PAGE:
Shaky Eclipse

Tried to get a picture of the lunar eclipse tonight; this is the best I got:

Note to self: The next time I come into pointlessly large sums of money, buy tons of crap for night photography.

Hope you’re actually seeing the eclipse tonight. You know, with your eyes. Because it’s spectacular.

58 thoughts on “Shaky Eclipse

  1. Saving throw vs tech shinny, he rolls a ROCK!!! Saving throw fails.
    Moons not up yet west coast. Plus it’s cloudy. Still hoping for a peek during a break in the clouds.

  2. We just passed total umbra here – Charlottesville, VA 10:45 pm.

    Wow, I’ve seen 4 lunar eclipses, and this was simply the best!

  3. Just saw it…took my five year old out. This time, he understood.

    Last time, he was two. As we walked out towards the place where we could see it, I said “the reason the moon is going away is that a dragon is eating it.” We walk a bit and as we watch, my wife tries to explain about suns, shadows and such. He looks at her seriously and says “no. dragon eat.”.

  4. It’s so clear out here in Wyoming tonight you can see every detail of the moon, all the stars, and the Milky Way. Of course it’s also cold enough to freeze your eyeball to the telescope, but it’s worth it.

  5. Oh wow I saw it, I saw it! (And to think, I would never know there was an eclipse if I had gone to bed and NOT signed on to the Internet to argue with people elsewhere. ;-)

  6. It was completely overcast here, not a bit of sky visible. Otherwise I would have set up the tripod and the telephoto to take some. I’ve seen one before though. Back in 1989 or so a friend and I scheduled a camping trip into the mountains of Oklahoma for a lunar eclipse. We get there, and it’s pouring down rain, so we figure that we were going to miss it. But oh well, there are worse things to do for a couple of days than spend them out in the woods with friends.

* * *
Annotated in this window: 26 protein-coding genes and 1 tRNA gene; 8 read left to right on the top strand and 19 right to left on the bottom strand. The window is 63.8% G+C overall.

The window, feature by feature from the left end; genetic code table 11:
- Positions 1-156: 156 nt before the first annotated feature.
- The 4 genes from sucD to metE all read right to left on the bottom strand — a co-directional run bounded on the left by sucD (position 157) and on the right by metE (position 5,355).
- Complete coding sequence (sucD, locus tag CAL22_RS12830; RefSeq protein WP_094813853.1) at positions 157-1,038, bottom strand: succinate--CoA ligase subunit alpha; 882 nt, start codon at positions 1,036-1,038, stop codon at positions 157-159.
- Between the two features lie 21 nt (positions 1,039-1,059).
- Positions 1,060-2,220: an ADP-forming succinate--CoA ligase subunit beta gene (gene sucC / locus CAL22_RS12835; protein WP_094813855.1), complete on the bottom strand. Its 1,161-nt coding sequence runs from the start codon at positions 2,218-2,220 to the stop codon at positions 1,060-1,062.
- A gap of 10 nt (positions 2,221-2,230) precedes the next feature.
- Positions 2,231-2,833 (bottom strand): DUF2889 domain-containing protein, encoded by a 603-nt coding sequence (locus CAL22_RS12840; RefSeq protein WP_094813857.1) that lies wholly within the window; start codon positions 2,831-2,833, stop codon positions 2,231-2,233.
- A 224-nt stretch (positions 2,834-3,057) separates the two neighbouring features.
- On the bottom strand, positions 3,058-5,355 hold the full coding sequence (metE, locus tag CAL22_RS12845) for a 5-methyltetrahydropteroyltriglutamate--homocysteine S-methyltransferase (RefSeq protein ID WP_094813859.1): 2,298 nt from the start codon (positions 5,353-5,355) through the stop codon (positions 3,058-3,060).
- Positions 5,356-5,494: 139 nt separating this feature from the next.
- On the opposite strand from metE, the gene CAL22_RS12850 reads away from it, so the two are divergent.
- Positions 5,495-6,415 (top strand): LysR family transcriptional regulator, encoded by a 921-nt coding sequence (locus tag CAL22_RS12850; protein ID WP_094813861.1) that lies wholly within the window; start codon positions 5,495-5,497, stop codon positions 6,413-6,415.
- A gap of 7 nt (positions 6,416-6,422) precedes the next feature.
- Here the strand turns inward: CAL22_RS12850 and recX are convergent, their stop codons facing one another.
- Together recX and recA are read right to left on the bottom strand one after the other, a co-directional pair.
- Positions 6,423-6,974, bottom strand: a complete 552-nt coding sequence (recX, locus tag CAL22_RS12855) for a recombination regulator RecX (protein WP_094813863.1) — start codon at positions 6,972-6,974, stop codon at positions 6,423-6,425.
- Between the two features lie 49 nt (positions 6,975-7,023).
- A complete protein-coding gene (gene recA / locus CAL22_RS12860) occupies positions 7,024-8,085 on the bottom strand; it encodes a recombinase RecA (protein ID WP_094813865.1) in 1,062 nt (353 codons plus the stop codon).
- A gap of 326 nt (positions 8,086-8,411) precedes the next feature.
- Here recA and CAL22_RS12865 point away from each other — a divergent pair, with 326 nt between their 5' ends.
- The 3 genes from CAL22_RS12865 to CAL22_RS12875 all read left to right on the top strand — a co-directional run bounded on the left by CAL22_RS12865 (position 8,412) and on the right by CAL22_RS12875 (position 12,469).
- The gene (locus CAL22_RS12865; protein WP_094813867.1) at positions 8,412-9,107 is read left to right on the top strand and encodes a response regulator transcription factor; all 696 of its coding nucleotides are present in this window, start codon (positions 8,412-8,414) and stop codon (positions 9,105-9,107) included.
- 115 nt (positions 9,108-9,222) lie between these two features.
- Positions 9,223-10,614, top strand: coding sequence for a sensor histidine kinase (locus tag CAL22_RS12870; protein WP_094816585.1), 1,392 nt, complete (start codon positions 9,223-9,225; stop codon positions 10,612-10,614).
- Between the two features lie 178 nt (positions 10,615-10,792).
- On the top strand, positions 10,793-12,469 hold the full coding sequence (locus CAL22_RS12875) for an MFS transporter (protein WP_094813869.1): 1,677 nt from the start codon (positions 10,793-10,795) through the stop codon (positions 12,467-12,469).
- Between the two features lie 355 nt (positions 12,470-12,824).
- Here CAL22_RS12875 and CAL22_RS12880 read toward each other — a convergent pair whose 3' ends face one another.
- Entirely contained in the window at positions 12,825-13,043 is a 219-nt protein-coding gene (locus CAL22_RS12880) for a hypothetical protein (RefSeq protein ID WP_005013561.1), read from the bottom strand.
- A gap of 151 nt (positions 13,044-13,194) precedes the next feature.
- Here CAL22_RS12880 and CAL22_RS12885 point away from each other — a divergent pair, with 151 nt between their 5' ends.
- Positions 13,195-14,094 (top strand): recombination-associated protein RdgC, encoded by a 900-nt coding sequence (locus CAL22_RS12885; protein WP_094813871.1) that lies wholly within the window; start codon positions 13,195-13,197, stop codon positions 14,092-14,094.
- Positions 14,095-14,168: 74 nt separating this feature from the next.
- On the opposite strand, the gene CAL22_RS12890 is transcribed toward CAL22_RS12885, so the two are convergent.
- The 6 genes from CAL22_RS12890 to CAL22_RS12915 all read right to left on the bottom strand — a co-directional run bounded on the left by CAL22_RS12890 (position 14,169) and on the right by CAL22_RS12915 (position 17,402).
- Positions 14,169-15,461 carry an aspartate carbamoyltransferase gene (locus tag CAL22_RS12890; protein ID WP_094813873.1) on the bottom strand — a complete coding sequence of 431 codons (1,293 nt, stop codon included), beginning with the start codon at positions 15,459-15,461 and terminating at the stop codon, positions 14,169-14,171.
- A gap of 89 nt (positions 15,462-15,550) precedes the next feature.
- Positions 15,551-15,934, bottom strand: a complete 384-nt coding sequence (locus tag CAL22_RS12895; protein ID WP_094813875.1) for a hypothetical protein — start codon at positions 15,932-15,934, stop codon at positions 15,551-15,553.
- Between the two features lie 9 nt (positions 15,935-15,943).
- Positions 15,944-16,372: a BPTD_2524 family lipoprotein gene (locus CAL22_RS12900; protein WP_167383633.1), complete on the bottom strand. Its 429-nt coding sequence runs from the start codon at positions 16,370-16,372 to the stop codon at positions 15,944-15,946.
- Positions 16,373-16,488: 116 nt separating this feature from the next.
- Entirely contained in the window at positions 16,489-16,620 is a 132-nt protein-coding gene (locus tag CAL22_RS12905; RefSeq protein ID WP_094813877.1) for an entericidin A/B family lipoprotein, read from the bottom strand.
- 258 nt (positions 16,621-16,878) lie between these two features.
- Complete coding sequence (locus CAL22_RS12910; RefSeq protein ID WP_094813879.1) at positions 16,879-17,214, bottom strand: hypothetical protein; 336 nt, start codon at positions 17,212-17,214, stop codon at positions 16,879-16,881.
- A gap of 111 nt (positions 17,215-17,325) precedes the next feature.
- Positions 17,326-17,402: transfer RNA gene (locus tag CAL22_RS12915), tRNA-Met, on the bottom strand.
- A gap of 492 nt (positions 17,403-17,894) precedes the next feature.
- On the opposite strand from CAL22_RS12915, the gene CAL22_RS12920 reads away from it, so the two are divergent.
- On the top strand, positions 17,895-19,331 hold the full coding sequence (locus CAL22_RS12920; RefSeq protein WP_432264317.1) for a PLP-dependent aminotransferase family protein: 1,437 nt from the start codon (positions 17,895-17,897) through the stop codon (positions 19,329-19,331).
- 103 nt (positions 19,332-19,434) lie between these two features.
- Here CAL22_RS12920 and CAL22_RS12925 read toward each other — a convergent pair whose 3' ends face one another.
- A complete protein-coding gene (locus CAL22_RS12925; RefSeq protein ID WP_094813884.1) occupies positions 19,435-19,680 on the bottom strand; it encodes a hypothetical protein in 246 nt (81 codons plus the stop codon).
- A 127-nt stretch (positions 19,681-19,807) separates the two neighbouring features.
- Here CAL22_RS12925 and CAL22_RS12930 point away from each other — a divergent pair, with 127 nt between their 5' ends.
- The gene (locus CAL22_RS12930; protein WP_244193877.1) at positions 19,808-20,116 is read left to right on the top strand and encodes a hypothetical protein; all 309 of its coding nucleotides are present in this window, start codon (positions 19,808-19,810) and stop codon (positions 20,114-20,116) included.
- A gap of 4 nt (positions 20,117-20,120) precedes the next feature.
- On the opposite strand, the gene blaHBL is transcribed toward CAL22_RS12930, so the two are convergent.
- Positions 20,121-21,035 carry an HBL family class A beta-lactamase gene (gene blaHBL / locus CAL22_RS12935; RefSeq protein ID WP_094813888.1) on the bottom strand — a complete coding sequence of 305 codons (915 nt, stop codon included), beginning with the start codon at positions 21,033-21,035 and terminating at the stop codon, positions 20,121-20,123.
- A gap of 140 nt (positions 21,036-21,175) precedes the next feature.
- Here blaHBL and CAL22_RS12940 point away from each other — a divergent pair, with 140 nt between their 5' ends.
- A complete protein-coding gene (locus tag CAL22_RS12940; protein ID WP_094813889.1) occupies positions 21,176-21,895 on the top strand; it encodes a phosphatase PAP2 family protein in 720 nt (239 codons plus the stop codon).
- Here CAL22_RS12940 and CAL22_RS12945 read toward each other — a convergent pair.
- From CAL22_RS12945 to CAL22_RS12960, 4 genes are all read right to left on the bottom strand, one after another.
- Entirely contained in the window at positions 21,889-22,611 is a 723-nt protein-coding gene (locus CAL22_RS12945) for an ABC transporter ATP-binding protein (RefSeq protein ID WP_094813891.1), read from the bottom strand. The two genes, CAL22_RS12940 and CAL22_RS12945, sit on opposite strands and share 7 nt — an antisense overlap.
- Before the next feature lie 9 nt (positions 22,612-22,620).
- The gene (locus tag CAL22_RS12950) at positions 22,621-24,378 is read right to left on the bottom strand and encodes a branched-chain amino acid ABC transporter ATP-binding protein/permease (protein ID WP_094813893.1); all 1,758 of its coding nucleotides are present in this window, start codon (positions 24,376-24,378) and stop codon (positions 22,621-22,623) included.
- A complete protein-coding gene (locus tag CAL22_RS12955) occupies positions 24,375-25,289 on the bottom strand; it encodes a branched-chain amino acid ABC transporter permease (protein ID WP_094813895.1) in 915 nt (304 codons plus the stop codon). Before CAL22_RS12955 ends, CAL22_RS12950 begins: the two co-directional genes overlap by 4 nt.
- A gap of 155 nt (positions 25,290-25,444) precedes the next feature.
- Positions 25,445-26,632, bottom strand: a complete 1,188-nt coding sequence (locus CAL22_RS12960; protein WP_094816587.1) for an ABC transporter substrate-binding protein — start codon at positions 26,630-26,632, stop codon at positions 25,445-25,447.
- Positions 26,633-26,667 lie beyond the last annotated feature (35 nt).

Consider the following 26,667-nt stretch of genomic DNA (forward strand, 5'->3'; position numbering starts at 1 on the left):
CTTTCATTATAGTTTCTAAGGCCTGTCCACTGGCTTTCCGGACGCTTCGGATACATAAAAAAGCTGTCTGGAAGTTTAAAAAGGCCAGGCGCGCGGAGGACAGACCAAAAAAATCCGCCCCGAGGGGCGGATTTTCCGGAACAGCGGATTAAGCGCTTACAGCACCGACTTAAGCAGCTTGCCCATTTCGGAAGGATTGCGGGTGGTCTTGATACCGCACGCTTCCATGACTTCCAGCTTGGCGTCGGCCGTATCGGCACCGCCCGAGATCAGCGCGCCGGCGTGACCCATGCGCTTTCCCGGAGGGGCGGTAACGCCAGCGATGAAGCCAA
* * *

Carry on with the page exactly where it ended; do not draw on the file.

But it was amazing. About 10 minutes before the eclipse was supposed to start the rain stopped, and right as the eclipse started, the clouds parted. It was clear til shortly after the end of the eclipse, at which time the sky closed up and started pouring rain again.

    So I figure I used up 100% of the eclipse good luck for my lifetime on that trip.

  7. There are mountains in Oklahoma?

    I don’t ask this to be snarky, incidentally. I’m actually sort of blown away by this news.

  8. Visible in the Seattle area (no clouds?! in February? *boggle*). Actually, visible from my bedroom window, which is good, because between the sinus crap and tahe migraine I’d really rather not be outside.

    Speaking of saving throws, I remembered that my “opera glasses” (mini-field glasses, actually) are in the top drawer of this desk. Monitor brightness is turned waaaaay down, and I can type without seeing the keyboard. The cat is most concerned, though – I’m sitting in the dark, no lights on at all, and I’ve raised the window blind, at night. So she’s scurrying around attacking her toys, meowing at me and trying to get my behavior back to normal. :)

  9. Bloody cool here in NY and the clouds kept threatening to obscure things, but my kids and I got to watch the Moon turn red — and the clouds have mostly cleared, so I’ve been outside watching it.

    Sometimes, in all the SF I read, I forget that the best sensawunda exists right here, right now.

  10. Well, they’re not what anyone with real mountains would call mountains. There are two basic ranges, the Wichitas, and the Ouachitas, which are also in Arkansas.